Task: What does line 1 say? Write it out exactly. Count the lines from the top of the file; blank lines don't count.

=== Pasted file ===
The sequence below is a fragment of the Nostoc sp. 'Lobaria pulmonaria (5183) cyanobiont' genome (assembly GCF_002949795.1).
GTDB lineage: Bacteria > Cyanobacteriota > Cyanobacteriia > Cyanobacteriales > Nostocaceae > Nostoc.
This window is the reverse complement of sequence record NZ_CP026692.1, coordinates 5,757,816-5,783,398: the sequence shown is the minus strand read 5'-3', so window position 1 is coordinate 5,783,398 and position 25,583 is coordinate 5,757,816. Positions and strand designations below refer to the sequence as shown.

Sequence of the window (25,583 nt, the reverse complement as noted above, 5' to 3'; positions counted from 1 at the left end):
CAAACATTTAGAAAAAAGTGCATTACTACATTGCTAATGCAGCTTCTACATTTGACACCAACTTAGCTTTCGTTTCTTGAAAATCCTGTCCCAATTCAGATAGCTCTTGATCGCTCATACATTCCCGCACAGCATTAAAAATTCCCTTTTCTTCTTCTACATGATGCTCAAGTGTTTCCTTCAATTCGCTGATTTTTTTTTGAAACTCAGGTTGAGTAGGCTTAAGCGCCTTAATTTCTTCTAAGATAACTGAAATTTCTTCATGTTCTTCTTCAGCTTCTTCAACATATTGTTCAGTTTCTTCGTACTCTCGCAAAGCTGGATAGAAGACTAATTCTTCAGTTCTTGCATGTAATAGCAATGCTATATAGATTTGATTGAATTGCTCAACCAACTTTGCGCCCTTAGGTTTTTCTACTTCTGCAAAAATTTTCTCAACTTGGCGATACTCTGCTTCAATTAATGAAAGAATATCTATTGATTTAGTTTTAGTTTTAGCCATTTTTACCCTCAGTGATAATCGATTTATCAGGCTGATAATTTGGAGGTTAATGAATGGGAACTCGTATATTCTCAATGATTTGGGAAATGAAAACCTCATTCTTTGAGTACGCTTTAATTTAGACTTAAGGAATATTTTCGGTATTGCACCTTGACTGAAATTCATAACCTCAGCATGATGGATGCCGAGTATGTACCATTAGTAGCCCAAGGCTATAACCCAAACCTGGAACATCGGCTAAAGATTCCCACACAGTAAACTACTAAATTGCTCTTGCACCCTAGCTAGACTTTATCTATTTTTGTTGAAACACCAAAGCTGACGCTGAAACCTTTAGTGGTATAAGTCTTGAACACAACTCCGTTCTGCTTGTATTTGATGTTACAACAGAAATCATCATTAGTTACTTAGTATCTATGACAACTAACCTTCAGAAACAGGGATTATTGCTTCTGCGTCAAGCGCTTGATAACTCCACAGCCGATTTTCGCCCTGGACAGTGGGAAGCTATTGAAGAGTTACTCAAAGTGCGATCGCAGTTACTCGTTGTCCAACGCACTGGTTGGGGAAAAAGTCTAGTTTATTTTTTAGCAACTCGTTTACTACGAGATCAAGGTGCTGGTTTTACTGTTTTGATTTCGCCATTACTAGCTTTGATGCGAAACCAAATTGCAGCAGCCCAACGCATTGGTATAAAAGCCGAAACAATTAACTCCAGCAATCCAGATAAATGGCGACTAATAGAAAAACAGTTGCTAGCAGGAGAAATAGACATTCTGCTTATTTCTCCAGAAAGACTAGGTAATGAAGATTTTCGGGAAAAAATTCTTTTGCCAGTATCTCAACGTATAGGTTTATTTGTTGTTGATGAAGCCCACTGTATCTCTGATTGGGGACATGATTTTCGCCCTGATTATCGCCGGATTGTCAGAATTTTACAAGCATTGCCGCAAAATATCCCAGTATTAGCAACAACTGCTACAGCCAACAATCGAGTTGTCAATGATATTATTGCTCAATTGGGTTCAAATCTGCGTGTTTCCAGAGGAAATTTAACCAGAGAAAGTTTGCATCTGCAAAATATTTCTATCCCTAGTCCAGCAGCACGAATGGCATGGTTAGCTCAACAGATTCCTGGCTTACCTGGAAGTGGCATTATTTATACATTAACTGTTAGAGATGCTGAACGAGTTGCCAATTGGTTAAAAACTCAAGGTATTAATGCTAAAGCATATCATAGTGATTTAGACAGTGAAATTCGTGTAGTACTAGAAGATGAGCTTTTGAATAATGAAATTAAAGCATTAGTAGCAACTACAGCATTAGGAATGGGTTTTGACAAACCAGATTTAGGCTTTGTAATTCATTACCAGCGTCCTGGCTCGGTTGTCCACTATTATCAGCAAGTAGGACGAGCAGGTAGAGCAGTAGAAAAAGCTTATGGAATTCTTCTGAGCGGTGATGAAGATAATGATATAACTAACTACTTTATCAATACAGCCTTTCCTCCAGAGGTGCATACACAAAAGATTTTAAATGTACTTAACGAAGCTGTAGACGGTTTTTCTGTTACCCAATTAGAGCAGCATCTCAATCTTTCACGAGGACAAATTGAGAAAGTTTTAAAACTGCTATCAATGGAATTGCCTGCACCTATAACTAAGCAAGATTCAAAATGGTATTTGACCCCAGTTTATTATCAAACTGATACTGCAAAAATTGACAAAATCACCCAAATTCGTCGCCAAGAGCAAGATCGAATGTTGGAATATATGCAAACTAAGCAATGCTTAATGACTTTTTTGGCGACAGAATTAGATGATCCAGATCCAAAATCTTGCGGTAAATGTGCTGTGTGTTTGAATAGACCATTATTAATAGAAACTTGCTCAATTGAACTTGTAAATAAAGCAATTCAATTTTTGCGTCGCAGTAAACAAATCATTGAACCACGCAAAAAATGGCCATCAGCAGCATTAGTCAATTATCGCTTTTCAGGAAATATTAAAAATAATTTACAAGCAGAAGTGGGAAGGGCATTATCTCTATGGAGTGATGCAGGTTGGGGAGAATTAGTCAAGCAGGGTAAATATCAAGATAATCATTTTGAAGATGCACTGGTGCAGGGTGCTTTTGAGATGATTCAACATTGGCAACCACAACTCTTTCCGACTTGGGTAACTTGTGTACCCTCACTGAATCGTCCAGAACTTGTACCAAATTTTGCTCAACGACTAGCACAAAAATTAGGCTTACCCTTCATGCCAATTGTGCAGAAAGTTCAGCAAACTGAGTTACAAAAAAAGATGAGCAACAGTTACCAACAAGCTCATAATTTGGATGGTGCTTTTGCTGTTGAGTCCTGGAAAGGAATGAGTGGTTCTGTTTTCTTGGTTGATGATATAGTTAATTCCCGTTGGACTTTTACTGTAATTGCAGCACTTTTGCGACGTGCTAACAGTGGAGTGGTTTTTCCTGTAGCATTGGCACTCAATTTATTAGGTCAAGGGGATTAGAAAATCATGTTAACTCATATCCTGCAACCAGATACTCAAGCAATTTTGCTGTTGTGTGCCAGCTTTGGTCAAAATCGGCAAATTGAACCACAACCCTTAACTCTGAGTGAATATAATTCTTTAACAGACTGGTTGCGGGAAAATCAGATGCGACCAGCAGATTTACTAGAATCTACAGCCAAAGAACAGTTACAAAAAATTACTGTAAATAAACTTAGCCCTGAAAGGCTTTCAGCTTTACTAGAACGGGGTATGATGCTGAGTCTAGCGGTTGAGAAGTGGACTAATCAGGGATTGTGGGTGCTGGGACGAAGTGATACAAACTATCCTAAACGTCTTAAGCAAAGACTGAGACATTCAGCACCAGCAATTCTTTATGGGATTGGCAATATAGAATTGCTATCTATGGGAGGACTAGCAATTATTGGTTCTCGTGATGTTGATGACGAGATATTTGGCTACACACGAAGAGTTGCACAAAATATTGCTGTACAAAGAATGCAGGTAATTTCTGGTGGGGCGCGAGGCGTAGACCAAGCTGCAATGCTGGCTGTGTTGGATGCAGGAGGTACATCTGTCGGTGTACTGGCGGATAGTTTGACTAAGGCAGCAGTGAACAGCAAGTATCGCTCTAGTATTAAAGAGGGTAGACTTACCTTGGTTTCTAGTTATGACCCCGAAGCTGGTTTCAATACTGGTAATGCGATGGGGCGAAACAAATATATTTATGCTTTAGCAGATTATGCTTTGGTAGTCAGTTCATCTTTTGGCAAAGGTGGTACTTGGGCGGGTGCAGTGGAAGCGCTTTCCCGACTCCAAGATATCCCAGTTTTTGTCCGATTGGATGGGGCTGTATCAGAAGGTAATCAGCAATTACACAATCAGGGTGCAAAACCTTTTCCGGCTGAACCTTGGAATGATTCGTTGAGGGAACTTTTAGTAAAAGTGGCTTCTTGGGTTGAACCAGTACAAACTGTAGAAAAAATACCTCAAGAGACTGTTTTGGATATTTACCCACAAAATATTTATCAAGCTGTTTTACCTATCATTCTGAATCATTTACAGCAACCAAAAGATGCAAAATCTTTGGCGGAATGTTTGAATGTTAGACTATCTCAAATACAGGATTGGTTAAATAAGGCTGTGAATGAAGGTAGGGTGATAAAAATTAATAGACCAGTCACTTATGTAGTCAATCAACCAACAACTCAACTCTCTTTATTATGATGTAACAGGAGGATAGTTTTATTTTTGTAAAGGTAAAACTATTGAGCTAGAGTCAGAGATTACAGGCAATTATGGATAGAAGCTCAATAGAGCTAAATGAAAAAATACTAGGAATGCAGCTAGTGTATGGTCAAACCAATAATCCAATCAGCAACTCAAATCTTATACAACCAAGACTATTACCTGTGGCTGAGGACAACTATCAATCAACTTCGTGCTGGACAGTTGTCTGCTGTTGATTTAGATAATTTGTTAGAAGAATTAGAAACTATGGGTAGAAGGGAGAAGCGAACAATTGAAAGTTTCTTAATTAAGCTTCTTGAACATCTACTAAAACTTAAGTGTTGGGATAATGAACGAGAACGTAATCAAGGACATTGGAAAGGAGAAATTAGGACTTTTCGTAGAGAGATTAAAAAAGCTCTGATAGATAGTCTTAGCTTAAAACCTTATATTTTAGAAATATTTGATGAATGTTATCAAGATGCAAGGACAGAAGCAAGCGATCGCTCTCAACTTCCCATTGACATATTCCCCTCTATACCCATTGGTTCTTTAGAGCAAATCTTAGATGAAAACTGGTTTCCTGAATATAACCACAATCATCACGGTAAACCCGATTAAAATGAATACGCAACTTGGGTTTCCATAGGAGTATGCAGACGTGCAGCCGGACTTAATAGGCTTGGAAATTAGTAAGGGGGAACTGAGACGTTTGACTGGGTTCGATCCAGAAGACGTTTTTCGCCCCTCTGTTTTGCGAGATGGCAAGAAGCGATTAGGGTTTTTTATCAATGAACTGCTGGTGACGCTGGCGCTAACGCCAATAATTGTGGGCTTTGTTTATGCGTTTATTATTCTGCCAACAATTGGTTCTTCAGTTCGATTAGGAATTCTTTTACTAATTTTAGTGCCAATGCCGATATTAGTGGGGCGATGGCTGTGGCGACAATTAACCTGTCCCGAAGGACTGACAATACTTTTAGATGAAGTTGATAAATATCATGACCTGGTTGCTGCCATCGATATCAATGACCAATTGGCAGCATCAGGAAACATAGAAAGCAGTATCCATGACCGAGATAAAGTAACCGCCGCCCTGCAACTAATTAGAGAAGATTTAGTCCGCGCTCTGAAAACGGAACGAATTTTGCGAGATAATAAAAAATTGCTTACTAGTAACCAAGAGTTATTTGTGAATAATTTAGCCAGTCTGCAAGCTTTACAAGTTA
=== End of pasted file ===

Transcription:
The sequence below is a fragment of the Nostoc sp. 'Lobaria pulmonaria (5183) cyanobiont' genome (assembly GCF_002949795.1).